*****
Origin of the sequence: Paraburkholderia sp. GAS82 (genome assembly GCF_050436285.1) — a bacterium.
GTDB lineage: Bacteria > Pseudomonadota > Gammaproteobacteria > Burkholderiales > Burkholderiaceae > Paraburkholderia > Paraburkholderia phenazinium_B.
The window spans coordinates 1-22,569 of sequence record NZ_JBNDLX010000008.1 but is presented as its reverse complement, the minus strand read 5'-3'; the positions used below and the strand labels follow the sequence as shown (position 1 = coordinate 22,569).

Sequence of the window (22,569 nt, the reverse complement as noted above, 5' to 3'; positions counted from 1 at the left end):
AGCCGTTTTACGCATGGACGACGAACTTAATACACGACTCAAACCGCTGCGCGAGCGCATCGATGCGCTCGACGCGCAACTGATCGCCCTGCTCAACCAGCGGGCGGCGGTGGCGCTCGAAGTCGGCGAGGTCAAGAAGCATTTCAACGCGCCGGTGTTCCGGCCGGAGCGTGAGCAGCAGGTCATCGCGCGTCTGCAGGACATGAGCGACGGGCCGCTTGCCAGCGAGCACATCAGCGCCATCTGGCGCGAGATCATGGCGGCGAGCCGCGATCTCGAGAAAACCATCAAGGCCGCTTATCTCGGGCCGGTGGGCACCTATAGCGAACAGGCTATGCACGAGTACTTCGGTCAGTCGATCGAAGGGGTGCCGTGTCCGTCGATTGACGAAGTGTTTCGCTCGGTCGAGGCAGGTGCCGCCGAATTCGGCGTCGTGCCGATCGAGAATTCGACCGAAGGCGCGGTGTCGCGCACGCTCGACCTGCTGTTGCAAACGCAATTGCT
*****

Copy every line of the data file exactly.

Origin of the sequence: Paraburkholderia sp. GAS82 (genome assembly GCF_050436285.1) — a bacterium.
GTDB lineage: Bacteria > Pseudomonadota > Gammaproteobacteria > Burkholderiales > Burkholderiaceae > Paraburkholderia > Paraburkholderia phenazinium_B.
The window spans coordinates 1-22,569 of sequence record NZ_JBNDLX010000008.1 but is presented as its reverse complement, the minus strand read 5'-3'; the positions used below and the strand labels follow the sequence as shown (position 1 = coordinate 22,569).

Sequence of the window (22,569 nt, the reverse complement as noted above, 5' to 3'; positions counted from 1 at the left end):
AGCCGTTTTACGCATGGACGACGAACTTAATACACGACTCAAACCGCTGCGCGAGCGCATCGATGCGCTCGACGCGCAACTGATCGCCCTGCTCAACCAGCGGGCGGCGGTGGCGCTCGAAGTCGGCGAGGTCAAGAAGCATTTCAACGCGCCGGTGTTCCGGCCGGAGCGTGAGCAGCAGGTCATCGCGCGTCTGCAGGACATGAGCGACGGGCCGCTTGCCAGCGAGCACATCAGCGCCATCTGGCGCGAGATCATGGCGGCGAGCCGCGATCTCGAGAAAACCATCAAGGCCGCTTATCTCGGGCCGGTGGGCACCTATAGCGAACAGGCTATGCACGAGTACTTCGGTCAGTCGATCGAAGGGGTGCCGTGTCCGTCGATTGACGAAGTGTTTCGCTCGGTCGAGGCAGGTGCCGCCGAATTCGGCGTCGTGCCGATCGAGAATTCGACCGAAGGCGCGGTGTCGCGCACGCTCGACCTGCTGTTGCAAACGCAATTGCT